Back in Burlington, Vermont, Mr Sanders swiped back: “You cannot beat Trump with the same-old, same-old kind of politics,” he said, ticking down a list of past policy differences with Mr Biden on social security, trade and military force.
“This will become a contrast in ideas.”
A total of 1,344 delegates to the Democratic Convention in July were up for grabs on Super Tuesday. A candidate needs to secure at least 1,991 to secure the party’s nomination.
Sky’s Greg Milam in Los Angeles said it was probably the end of the race for billionaire Mr Bloomberg, who injected half a billion dollars of his own money into his campaign.
“He always thought he needed to be in this race because Joe Biden looked too frail and weak and wasn’t doing the business, and that’s where he thought his gap was. A resurgent Joe Biden has put that to bed,” he said.
“He was another moderate. Where do his votes go?”
The next contests on 10 March will be in Idaho, Michigan, Mississippi, Missouri, North Dakota and Washington state.
Votes in another six states will follow by the end of March, by which nearly two-thirds of the delegates will have been allotted.
Those still in the race are Mr Biden, Mr Sanders, Ms Warren and the Hawaii congresswoman Tulsi Gabbard, who is currently bottom of the delegate rankings.
Listen to Divided States on Apple podcasts, Spotify, and Spreaker
Analysis: Joe Biden is back – and he has the momentum
By Amanda Walker, US correspondent
Joe Biden is back. The candidate who had won only one state in three floundering presidential bids, has managed to position himself as front runner in the 2020 democratic race.
His late surge came hot off a big win in South Carolina and a burst of endorsements from former rivals. Suddenly Joe Biden had what voters had been yearning for, coalescence and a sense of faith that he could be the one do what he’s always claimed he’s best positioned to do – beat Donald Trump.
Ten days ago Senator Bernie Sanders was the front runner with Biden’s campaign seemingly in free fall. Mike Bloomberg and his millions muscled their way into the race as the saviour of the moderates. Biden’s performance tonight means Bloomberg’s services are no longer required.
The first knockout blow to Bloomberg came courtesy of Senator Elizabeth Warren who pummelled him in the Las Vegas debate. She had a devastating night – losing her home state of Massachusetts to Joe Biden who hadn’t even set foot there.
Moderates in what’s set to be 10 Super Tuesday states have made their choice, pinning their hopes on Barack Obama’s vice president. The landscape of the democratic race has shifted dramatically but the man now in the lead has not. Joe Biden is still gaffe-prone and often lacks clarity. He shows his age and his campaign events can lack fire and energy. But what’s in no doubt is Biden’s humanity and to-the-core decency. That’s when he’s at his most engaging and authentic – speaking from the heart about stuff he cares about.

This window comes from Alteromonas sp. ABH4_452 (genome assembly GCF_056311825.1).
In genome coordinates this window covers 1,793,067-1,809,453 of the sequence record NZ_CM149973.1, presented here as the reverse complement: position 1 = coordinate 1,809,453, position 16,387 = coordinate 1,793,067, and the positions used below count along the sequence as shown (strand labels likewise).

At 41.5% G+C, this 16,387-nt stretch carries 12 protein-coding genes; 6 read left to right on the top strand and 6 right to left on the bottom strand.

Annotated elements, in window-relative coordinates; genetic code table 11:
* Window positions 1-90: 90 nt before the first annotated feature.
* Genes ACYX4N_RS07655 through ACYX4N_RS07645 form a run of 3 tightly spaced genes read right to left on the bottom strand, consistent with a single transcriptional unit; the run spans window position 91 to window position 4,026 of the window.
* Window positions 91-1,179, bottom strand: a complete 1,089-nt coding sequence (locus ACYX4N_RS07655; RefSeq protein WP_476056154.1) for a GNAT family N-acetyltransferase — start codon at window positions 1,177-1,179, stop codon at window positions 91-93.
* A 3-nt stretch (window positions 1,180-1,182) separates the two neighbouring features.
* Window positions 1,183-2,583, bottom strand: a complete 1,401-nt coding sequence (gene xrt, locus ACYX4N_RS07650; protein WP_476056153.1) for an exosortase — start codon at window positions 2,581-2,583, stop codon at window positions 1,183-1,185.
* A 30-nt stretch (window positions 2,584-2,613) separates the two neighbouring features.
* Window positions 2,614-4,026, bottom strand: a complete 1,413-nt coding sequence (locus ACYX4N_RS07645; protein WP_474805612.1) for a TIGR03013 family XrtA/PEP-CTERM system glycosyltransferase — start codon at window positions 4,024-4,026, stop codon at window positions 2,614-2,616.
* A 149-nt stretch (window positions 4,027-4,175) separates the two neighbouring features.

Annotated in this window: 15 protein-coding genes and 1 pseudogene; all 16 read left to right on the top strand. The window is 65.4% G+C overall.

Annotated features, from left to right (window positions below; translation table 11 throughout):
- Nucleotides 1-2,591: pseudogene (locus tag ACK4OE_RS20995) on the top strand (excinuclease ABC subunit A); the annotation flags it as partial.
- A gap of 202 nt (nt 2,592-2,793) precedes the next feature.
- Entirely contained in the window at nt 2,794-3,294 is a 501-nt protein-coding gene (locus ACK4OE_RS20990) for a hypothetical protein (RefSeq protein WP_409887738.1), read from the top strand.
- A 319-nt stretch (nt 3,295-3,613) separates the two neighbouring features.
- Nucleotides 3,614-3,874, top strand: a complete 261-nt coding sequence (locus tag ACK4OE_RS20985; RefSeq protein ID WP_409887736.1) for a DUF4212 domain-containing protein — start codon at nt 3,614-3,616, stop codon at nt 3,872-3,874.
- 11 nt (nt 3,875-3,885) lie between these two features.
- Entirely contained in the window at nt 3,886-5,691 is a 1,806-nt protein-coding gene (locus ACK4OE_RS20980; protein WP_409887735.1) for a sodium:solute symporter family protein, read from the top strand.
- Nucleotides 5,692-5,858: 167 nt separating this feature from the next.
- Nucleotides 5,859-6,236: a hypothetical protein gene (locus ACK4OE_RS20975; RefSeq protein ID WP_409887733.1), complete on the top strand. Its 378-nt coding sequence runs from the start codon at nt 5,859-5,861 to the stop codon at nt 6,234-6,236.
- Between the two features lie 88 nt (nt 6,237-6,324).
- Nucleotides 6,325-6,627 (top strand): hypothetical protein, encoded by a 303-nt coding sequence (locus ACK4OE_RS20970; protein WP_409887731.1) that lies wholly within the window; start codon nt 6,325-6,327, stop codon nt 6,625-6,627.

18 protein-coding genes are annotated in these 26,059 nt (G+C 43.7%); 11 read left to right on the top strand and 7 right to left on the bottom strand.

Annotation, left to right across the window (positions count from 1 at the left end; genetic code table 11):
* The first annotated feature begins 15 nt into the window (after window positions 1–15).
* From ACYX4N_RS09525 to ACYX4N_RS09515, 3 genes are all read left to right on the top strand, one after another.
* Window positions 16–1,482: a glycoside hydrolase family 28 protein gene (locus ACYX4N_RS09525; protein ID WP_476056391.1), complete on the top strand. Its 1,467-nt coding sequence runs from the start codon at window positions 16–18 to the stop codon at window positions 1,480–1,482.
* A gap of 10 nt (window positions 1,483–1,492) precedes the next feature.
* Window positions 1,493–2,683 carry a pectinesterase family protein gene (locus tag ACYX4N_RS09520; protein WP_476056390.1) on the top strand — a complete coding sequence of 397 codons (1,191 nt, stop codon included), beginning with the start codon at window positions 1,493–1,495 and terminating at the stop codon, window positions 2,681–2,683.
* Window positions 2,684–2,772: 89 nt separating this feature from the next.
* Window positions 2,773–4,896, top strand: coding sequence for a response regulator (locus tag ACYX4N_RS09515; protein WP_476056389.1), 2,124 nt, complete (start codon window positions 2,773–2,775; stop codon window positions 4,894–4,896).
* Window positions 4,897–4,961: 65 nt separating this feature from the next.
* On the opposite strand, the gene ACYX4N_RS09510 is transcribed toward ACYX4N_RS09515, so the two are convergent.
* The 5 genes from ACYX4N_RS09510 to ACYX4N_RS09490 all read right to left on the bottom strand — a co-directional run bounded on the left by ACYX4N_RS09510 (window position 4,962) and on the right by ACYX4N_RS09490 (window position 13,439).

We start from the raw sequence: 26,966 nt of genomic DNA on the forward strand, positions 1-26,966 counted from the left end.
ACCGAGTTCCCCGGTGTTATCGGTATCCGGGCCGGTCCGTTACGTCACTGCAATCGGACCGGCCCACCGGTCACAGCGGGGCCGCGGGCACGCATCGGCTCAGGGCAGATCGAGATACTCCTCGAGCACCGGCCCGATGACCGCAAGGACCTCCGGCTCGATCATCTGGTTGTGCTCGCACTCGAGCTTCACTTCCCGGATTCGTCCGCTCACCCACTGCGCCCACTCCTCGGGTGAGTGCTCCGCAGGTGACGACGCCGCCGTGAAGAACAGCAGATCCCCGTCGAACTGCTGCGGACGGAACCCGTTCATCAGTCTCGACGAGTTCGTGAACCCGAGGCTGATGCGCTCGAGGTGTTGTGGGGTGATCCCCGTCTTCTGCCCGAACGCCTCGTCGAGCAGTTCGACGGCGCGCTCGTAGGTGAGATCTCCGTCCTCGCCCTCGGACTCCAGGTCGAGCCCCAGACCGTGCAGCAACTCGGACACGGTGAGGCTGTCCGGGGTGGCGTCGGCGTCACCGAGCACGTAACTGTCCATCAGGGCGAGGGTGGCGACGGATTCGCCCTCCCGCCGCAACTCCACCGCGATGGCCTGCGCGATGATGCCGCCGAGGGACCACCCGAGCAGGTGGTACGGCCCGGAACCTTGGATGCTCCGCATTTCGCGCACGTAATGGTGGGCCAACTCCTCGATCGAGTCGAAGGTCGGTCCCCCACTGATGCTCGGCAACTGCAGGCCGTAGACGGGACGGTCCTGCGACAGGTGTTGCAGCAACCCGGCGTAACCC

Super Tuesday showed Biden’s strength among black voters. He led Bernie Sanders among African-Americans by huge margins in Virginia, North Carolina, Alabama and Tennessee. His performance also countered the idea that Sanders is the one who can ensure more people come out and vote. Biden had a comfortable win in Virginia, for example, where turnout in 2016 was 800,000. This time it was 1.3 million.
Bernie Sanders has been challenged but his popularity and loyal supporters are still a force to be reckoned with. He is also on course to win California, the biggest delegate prize of the night. But tonight was his chance to knock out Biden and emerge as the uncontested front runner. That didn’t happen and its now very clear that Biden not only has momentum but also the backing of the Democratic establishment which views democratic socialist Sanders as unelectable.
The powers that be have clearly decided that the best way to stop Sanders is to unify around Biden. But there’s every chance that could rile the so-called “Bernie bros” even more. His supporters are calling coalescence around Biden a coup – another attempt, just like in 2016 to rob their guy of the Democratic candidacy.
2016 was all about the establishment versus a popular movement – led by Donald Trump. This time Democrats are banking on the idea that people are ready to return to a status quo and that Joe Biden is the man to bring it.